1874. Song of Solomon 3

I will get up now and go about the city; I will search for the one my heart loves.

Song of Solomon 3   (NIV)

Dear readers — My apologies for unintentionally sending out two postings yesterday; my fault entirely. Here is a repeat from yesterday but it was meant for today!

Rebecca

She

1 All night long on my bed
I looked for the one my heart loves;
I looked for him but did not find him.
2 I will get up now and go about the city,
through its streets and squares;
I will search for the one my heart loves.

LOVE IS . . . work.

Love is not passive. Love is singing a duet, and that is work. Joyful work, but work nonetheless. Young lovers first fall in love passively, but if they are to stay in love they must actively work to keep it and grow it, like a seed that is first received into the ground but must then be tended and fertilized or it will die. So the bride sings, “I sought him . . . I will rise now and go about the city . . . I will seek him whom my soul loves.” Life is a quest for love and a quest for God.

Freud says that the two most basic needs everyone has are “love and work.” That is a wise saying. And these two are one, for if work is to be fulfilling, it must be a work of love, and if love is to live, it must be a work. As Kierkegaard points out, love in Christianity is not a feeling, as it is for Romanticism; rather, “love is the works of love.” That is why Christ can command love. Only a fool tries to command a feeling.

The strangest thing about our work of love is that it is both work and rest, both weekday and sabbath. Jesus made this clear when the Pharisees got angry at him for his work of healing on the sabbath. His answer told them, in effect, that you could no more stop this work than you could stop the sun from shining, for it is the very life of the Father, which eternally reaches out from the sabbath of eternity into the work week of time, as he did at the Creation. Jesus’ answer to them was:  “My Father is working still, and I am working” (John 5:17). What has this to do with us human lovers?  ike Father, like Son; like Christ, like Christian. Our work of love participates in the dual nature of Christ:  divine and human, eternal and temporal, sabbath rest and weekday work, Easter Sunday and Good Friday.

–from Three Philosophies of Life, by Peter Kreeft

So I looked for him but did not find him.
3 The watchmen found me
as they made their rounds in the city.
“Have you seen the one my heart loves?”
4 Scarcely had I passed them
when I found the one my heart loves.
I held him and would not let him go
till I had brought him to my mother’s house,
to the room of the one who conceived me.
5 Daughters of Jerusalem, I charge you
by the gazelles and by the does of the field:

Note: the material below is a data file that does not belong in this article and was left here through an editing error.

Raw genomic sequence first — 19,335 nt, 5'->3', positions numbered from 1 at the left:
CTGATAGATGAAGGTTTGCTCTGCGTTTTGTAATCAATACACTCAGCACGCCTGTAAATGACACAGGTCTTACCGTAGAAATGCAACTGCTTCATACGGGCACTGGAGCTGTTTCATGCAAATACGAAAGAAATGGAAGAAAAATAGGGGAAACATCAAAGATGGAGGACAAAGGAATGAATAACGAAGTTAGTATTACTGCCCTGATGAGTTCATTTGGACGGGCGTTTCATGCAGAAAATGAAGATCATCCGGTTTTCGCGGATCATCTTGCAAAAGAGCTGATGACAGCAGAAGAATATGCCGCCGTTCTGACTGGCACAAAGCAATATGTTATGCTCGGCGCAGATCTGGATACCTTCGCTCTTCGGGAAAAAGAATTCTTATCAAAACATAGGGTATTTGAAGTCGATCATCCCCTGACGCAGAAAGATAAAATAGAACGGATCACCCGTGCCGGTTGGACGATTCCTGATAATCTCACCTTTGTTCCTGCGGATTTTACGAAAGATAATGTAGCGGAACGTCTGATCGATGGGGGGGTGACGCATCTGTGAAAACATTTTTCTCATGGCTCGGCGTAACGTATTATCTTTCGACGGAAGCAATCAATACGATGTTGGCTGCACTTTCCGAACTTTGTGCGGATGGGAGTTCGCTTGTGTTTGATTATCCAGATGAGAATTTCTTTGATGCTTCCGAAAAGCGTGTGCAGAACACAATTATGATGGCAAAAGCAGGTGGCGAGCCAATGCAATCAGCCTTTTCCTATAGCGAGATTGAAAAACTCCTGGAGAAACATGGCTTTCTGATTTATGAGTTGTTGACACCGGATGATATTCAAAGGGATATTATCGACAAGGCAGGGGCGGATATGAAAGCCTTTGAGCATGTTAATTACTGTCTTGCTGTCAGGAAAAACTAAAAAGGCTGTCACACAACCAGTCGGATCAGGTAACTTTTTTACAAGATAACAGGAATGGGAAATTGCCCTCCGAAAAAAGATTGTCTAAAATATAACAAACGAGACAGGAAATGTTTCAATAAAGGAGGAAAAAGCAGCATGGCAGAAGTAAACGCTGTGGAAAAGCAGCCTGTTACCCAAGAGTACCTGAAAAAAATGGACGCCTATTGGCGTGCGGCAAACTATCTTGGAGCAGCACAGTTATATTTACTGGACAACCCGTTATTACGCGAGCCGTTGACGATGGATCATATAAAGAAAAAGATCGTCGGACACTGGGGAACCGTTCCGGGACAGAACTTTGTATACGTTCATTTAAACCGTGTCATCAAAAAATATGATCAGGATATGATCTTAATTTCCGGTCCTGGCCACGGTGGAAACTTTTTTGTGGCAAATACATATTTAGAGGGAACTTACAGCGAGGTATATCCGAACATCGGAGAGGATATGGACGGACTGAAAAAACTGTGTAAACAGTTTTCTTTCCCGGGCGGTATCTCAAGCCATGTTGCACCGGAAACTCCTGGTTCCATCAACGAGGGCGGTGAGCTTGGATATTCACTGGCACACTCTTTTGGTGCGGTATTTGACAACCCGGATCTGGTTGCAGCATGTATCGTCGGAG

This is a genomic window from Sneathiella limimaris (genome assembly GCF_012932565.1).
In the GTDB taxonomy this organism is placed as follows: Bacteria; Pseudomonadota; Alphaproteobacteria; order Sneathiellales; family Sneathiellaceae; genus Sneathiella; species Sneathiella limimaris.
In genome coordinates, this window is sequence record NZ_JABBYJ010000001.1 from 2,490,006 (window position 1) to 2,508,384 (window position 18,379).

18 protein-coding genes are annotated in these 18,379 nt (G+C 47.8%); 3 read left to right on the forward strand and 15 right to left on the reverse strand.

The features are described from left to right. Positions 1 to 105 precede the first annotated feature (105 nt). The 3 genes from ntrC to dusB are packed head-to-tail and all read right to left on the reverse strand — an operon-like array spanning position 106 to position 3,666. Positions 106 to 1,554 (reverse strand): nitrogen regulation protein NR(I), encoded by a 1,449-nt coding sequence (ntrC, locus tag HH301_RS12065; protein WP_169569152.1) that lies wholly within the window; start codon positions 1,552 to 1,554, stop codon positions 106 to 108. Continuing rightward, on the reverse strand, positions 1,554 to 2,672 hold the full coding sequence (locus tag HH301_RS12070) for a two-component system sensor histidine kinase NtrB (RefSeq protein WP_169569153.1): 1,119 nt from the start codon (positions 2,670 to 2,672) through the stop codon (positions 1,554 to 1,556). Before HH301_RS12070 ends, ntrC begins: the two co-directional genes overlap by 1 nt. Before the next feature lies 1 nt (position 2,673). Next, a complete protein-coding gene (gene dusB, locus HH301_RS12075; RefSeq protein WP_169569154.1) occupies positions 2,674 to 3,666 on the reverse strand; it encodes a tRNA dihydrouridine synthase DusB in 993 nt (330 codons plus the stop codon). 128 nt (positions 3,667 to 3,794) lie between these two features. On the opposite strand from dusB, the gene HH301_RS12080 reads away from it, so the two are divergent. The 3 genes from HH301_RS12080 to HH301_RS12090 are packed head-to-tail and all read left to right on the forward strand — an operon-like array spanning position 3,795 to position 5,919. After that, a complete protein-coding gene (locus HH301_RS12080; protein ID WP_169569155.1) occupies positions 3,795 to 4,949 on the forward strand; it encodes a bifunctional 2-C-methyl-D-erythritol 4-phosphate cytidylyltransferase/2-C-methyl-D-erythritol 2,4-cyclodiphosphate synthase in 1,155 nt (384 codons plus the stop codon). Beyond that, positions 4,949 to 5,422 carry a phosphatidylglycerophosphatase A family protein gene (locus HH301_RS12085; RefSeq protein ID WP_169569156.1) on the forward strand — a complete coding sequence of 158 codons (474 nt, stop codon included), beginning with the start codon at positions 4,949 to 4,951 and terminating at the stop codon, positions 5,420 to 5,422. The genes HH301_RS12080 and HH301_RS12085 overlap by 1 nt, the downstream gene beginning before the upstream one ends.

Do not arouse or awaken love
until it so desires.

Beautiful Dreamer

Beautiful dreamer, wake unto me,
Starlight and dewdrops are waiting for thee;

Sounds of the rude world heard in the day,
Lull’d by the moonlight have all pass’d a way!

Beautiful dreamer, queen of my song,
List while I woo thee with soft melody;
Gone are the cares of life’s busy throng, —
Beautiful dreamer, awake unto me!

Beautiful dreamer, out on the sea
Mermaids are chanting the wild lorelie;
Over the streamlet vapors are borne,
Waiting to fade at the bright coming morn.

Beautiful dreamer, beam on my heart,
E’en as the morn on the streamlet and sea;
Then will all clouds of sorrow depart, —
Beautiful dreamer, awake unto me!

— by Stephen Foster

_________________________

Music:

Looking for love?  HERE  is one of my favorite love songs.  “Some Enchanted Evening,” from a concert from Carnegie Hall in 2005 — Reba McEntire & Brian Stokes Mitchell.  “Once you have found him, never let him go . . .”

_________________________

6 Who is this coming up from the wilderness
like a column of smoke,
perfumed with myrrh and incense
made from all the spices of the merchant?
7 Look! It is Solomon’s carriage,
escorted by sixty warriors,
the noblest of Israel,
8 all of them wearing the sword,
all experienced in battle,
each with his sword at his side,
prepared for the terrors of the night.
9 King Solomon made for himself the carriage;
he made it of wood from Lebanon.
10 Its posts he made of silver,
its base of gold.
Its seat was upholstered with purple,
its interior inlaid with love.
Daughters of Jerusalem, 11 come out,
and look, you daughters of Zion.
Look on King Solomon wearing a crown,
the crown with which his mother crowned him
on the day of his wedding,
the day his heart rejoiced.

LOVE IS . . . triumphalistic.

Love is, simply, superior. It belongs on a throne. It rightly brags, praises, exults, celebrates, sings its Song of Songs. It deserves silver and gold and robes and crown. Heaven will be full of it (if the symbolism of Revelation means anything at all); had we not better practice living with it?

–from Three Philosophies of Life, by Peter Kreeft

_________________________

New International Version (NIV)   Copyright © 1973, 1978, 1984, 2011 by Biblica

Images courtesy of:
woman alone.  https://dwellingintheword.files.wordpress.com/2012/01/alone460.jpg
dreamer of the sea.   https://s-media-cache-ak0.pinimg.com/236x/7b/c2/3e/7bc23edd24711decf33198f024ad5dfd.jpg
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